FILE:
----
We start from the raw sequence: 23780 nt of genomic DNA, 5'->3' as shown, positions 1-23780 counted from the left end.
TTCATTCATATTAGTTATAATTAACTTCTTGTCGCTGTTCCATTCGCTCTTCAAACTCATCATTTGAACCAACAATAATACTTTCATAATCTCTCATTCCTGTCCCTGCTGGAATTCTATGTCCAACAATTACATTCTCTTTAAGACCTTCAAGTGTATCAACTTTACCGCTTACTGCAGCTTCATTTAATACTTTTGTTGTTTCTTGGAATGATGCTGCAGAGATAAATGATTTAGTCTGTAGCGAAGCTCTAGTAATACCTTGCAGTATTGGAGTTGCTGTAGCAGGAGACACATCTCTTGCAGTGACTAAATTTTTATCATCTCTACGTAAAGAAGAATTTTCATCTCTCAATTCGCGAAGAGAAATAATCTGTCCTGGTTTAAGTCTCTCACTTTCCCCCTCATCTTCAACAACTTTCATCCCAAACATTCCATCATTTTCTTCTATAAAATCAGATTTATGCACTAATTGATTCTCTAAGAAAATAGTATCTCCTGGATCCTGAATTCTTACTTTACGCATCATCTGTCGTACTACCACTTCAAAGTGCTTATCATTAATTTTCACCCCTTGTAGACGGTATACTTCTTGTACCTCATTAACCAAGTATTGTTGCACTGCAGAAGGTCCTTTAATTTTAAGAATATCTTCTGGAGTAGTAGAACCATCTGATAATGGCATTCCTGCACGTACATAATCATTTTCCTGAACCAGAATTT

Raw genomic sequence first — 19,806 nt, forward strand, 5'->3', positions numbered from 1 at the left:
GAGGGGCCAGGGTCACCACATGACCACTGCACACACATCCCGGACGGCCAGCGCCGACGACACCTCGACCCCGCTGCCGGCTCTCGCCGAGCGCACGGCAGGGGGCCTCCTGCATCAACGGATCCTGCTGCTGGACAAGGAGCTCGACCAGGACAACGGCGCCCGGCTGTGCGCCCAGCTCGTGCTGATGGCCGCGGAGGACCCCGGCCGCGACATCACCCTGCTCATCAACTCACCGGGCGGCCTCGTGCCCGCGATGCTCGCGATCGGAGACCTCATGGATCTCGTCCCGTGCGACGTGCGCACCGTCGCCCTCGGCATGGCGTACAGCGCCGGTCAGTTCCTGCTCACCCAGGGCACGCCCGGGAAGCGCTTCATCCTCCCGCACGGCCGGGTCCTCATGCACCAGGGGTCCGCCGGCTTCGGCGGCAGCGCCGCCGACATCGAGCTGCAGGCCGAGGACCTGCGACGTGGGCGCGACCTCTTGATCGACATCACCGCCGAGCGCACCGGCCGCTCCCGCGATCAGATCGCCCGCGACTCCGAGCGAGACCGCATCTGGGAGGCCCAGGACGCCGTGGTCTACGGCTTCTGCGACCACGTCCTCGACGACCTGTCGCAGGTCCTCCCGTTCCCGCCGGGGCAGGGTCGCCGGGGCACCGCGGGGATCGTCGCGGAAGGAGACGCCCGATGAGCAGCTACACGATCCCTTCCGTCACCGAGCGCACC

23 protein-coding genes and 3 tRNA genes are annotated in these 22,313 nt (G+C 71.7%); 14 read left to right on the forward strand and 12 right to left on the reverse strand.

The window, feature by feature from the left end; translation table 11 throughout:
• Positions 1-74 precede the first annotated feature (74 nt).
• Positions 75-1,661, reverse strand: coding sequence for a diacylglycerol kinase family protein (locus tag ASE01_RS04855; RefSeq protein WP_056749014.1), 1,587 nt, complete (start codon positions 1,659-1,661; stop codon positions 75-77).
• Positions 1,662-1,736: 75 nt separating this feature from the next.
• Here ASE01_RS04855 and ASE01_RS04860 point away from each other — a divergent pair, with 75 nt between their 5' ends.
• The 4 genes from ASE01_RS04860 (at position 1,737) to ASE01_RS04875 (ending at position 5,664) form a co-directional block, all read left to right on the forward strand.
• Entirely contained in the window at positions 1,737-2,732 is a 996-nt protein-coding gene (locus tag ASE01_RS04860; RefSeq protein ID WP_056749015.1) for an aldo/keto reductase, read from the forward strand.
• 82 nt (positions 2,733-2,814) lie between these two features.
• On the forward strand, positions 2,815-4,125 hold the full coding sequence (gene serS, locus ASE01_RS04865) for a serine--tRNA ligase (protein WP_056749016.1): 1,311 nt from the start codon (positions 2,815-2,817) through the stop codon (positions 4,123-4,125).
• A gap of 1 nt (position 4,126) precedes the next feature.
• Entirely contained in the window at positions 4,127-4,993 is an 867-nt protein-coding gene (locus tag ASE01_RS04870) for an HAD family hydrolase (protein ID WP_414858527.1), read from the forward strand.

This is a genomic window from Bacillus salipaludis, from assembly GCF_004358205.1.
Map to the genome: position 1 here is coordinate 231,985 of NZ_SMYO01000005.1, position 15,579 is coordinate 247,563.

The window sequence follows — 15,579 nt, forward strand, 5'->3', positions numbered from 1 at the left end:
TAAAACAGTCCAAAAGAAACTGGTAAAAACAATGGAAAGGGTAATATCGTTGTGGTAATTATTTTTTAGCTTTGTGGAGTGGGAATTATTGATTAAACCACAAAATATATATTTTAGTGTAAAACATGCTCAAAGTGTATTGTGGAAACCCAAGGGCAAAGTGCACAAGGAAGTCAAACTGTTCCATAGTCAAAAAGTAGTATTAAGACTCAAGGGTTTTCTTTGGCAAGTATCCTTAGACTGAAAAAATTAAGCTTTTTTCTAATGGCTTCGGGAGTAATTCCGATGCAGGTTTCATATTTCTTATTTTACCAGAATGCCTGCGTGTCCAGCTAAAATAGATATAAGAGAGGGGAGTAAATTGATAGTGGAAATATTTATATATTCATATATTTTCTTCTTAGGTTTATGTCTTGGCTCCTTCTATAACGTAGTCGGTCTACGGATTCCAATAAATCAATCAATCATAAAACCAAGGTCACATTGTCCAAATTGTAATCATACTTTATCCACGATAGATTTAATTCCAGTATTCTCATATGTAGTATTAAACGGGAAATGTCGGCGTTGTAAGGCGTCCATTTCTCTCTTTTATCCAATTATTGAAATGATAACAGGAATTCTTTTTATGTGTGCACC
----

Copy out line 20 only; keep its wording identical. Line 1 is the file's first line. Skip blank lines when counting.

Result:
TAAAACAGTCCAAAAGAAACTGGTAAAAACAATGGAAAGGGTAATATCGTTGTGGTAATTATTTTTTAGCTTTGTGGAGTGGGAATTATTGATTAAACCACAAAATATATATTTTAGTGTAAAACATGCTCAAAGTGTATTGTGGAAACCCAAGGGCAAAGTGCACAAGGAAGTCAAACTGTTCCATAGTCAAAAAGTAGTATTAAGACTCAAGGGTTTTCTTTGGCAAGTATCCTTAGACTGAAAAAATTAAGCTTTTTTCTAATGGCTTCGGGAGTAATTCCGATGCAGGTTTCATATTTCTTATTTTACCAGAATGCCTGCGTGTCCAGCTAAAATAGATATAAGAGAGGGGAGTAAATTGATAGTGGAAATATTTATATATTCATATATTTTCTTCTTAGGTTTATGTCTTGGCTCCTTCTATAACGTAGTCGGTCTACGGATTCCAATAAATCAATCAATCATAAAACCAAGGTCACATTGTCCAAATTGTAATCATACTTTATCCACGATAGATTTAATTCCAGTATTCTCATATGTAGTATTAAACGGGAAATGTCGGCGTTGTAAGGCGTCCATTTCTCTCTTTTATCCAATTATTGAAATGATAACAGGAATTCTTTTTATGTGTGCACC